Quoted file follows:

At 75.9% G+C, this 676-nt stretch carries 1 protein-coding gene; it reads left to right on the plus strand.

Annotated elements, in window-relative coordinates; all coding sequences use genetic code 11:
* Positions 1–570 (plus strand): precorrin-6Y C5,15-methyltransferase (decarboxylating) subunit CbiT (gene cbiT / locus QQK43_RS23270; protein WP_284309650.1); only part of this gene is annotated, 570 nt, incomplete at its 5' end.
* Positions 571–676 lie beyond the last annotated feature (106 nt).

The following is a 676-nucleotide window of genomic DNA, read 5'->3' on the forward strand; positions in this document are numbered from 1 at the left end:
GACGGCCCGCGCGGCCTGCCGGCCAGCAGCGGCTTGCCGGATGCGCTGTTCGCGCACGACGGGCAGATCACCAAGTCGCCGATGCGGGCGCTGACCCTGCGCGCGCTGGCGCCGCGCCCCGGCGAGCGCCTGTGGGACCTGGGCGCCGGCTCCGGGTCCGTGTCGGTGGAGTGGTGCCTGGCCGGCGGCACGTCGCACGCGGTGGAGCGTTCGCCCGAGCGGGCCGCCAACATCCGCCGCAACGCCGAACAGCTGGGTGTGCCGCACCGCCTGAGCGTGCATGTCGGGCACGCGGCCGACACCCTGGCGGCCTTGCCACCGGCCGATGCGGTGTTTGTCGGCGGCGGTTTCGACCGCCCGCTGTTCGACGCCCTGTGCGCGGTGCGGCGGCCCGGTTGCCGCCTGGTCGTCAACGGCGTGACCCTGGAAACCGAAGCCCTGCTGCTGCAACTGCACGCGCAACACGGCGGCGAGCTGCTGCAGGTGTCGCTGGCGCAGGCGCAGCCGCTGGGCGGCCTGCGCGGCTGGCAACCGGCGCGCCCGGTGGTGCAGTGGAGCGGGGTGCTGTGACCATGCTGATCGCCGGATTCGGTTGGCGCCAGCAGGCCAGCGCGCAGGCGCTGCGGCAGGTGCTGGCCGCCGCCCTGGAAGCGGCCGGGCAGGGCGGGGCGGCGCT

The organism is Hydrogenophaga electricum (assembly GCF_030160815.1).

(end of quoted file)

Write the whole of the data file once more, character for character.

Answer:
At 75.9% G+C, this 676-nt stretch carries 1 protein-coding gene; it reads left to right on the plus strand.

Annotated elements, in window-relative coordinates; all coding sequences use genetic code 11:
* Positions 1–570 (plus strand): precorrin-6Y C5,15-methyltransferase (decarboxylating) subunit CbiT (gene cbiT / locus QQK43_RS23270; protein WP_284309650.1); only part of this gene is annotated, 570 nt, incomplete at its 5' end.
* Positions 571–676 lie beyond the last annotated feature (106 nt).

The following is a 676-nucleotide window of genomic DNA, read 5'->3' on the forward strand; positions in this document are numbered from 1 at the left end:
GACGGCCCGCGCGGCCTGCCGGCCAGCAGCGGCTTGCCGGATGCGCTGTTCGCGCACGACGGGCAGATCACCAAGTCGCCGATGCGGGCGCTGACCCTGCGCGCGCTGGCGCCGCGCCCCGGCGAGCGCCTGTGGGACCTGGGCGCCGGCTCCGGGTCCGTGTCGGTGGAGTGGTGCCTGGCCGGCGGCACGTCGCACGCGGTGGAGCGTTCGCCCGAGCGGGCCGCCAACATCCGCCGCAACGCCGAACAGCTGGGTGTGCCGCACCGCCTGAGCGTGCATGTCGGGCACGCGGCCGACACCCTGGCGGCCTTGCCACCGGCCGATGCGGTGTTTGTCGGCGGCGGTTTCGACCGCCCGCTGTTCGACGCCCTGTGCGCGGTGCGGCGGCCCGGTTGCCGCCTGGTCGTCAACGGCGTGACCCTGGAAACCGAAGCCCTGCTGCTGCAACTGCACGCGCAACACGGCGGCGAGCTGCTGCAGGTGTCGCTGGCGCAGGCGCAGCCGCTGGGCGGCCTGCGCGGCTGGCAACCGGCGCGCCCGGTGGTGCAGTGGAGCGGGGTGCTGTGACCATGCTGATCGCCGGATTCGGTTGGCGCCAGCAGGCCAGCGCGCAGGCGCTGCGGCAGGTGCTGGCCGCCGCCCTGGAAGCGGCCGGGCAGGGCGGGGCGGCGCT

The organism is Hydrogenophaga electricum (assembly GCF_030160815.1).